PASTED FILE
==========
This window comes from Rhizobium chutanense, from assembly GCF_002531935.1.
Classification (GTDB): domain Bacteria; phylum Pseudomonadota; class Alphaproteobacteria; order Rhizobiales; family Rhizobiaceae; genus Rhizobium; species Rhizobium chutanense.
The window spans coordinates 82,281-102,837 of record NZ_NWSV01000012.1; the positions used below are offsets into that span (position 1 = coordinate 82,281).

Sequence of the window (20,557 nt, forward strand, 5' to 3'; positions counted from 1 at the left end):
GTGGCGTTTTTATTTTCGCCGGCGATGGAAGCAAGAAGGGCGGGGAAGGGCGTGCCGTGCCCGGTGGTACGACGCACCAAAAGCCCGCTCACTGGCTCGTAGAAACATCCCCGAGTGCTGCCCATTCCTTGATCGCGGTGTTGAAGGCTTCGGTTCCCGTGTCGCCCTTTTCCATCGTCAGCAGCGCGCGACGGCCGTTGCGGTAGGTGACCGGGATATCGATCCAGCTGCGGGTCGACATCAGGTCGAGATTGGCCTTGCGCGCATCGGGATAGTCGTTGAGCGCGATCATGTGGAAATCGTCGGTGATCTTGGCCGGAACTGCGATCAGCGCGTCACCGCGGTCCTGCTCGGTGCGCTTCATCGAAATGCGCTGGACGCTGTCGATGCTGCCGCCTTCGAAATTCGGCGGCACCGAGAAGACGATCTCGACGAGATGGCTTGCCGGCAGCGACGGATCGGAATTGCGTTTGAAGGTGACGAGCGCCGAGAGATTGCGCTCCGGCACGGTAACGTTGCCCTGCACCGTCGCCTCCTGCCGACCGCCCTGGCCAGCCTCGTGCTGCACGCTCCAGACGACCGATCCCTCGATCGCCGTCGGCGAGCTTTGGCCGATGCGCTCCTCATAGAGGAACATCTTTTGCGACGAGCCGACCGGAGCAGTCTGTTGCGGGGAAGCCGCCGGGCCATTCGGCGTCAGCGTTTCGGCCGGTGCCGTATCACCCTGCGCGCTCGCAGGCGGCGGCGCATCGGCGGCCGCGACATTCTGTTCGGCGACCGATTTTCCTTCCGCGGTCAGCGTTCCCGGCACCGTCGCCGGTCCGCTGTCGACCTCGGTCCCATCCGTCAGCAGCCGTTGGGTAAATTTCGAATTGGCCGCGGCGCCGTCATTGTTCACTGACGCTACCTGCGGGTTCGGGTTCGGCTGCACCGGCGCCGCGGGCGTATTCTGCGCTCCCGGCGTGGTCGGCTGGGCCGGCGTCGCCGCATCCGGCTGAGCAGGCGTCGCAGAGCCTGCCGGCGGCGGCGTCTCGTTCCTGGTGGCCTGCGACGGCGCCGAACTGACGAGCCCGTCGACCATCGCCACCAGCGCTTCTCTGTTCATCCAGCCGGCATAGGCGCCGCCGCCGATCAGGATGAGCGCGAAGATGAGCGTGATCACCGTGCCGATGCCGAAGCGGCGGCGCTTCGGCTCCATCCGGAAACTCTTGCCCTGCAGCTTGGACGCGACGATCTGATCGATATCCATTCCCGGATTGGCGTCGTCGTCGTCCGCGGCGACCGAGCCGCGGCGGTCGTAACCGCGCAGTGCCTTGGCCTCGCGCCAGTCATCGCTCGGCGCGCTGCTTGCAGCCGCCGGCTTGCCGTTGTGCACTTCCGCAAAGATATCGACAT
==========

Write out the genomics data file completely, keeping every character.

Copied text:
This window comes from Rhizobium chutanense, from assembly GCF_002531935.1.
Classification (GTDB): domain Bacteria; phylum Pseudomonadota; class Alphaproteobacteria; order Rhizobiales; family Rhizobiaceae; genus Rhizobium; species Rhizobium chutanense.
The window spans coordinates 82,281-102,837 of record NZ_NWSV01000012.1; the positions used below are offsets into that span (position 1 = coordinate 82,281).

Sequence of the window (20,557 nt, forward strand, 5' to 3'; positions counted from 1 at the left end):
GTGGCGTTTTTATTTTCGCCGGCGATGGAAGCAAGAAGGGCGGGGAAGGGCGTGCCGTGCCCGGTGGTACGACGCACCAAAAGCCCGCTCACTGGCTCGTAGAAACATCCCCGAGTGCTGCCCATTCCTTGATCGCGGTGTTGAAGGCTTCGGTTCCCGTGTCGCCCTTTTCCATCGTCAGCAGCGCGCGACGGCCGTTGCGGTAGGTGACCGGGATATCGATCCAGCTGCGGGTCGACATCAGGTCGAGATTGGCCTTGCGCGCATCGGGATAGTCGTTGAGCGCGATCATGTGGAAATCGTCGGTGATCTTGGCCGGAACTGCGATCAGCGCGTCACCGCGGTCCTGCTCGGTGCGCTTCATCGAAATGCGCTGGACGCTGTCGATGCTGCCGCCTTCGAAATTCGGCGGCACCGAGAAGACGATCTCGACGAGATGGCTTGCCGGCAGCGACGGATCGGAATTGCGTTTGAAGGTGACGAGCGCCGAGAGATTGCGCTCCGGCACGGTAACGTTGCCCTGCACCGTCGCCTCCTGCCGACCGCCCTGGCCAGCCTCGTGCTGCACGCTCCAGACGACCGATCCCTCGATCGCCGTCGGCGAGCTTTGGCCGATGCGCTCCTCATAGAGGAACATCTTTTGCGACGAGCCGACCGGAGCAGTCTGTTGCGGGGAAGCCGCCGGGCCATTCGGCGTCAGCGTTTCGGCCGGTGCCGTATCACCCTGCGCGCTCGCAGGCGGCGGCGCATCGGCGGCCGCGACATTCTGTTCGGCGACCGATTTTCCTTCCGCGGTCAGCGTTCCCGGCACCGTCGCCGGTCCGCTGTCGACCTCGGTCCCATCCGTCAGCAGCCGTTGGGTAAATTTCGAATTGGCCGCGGCGCCGTCATTGTTCACTGACGCTACCTGCGGGTTCGGGTTCGGCTGCACCGGCGCCGCGGGCGTATTCTGCGCTCCCGGCGTGGTCGGCTGGGCCGGCGTCGCCGCATCCGGCTGAGCAGGCGTCGCAGAGCCTGCCGGCGGCGGCGTCTCGTTCCTGGTGGCCTGCGACGGCGCCGAACTGACGAGCCCGTCGACCATCGCCACCAGCGCTTCTCTGTTCATCCAGCCGGCATAGGCGCCGCCGCCGATCAGGATGAGCGCGAAGATGAGCGTGATCACCGTGCCGATGCCGAAGCGGCGGCGCTTCGGCTCCATCCGGAAACTCTTGCCCTGCAGCTTGGACGCGACGATCTGATCGATATCCATTCCCGGATTGGCGTCGTCGTCGTCCGCGGCGACCGAGCCGCGGCGGTCGTAACCGCGCAGTGCCTTGGCCTCGCGCCAGTCATCGCTCGGCGCGCTGCTTGCAGCCGCCGGCTTGCCGTTGTGCACTTCCGCAAAGATATCGACAT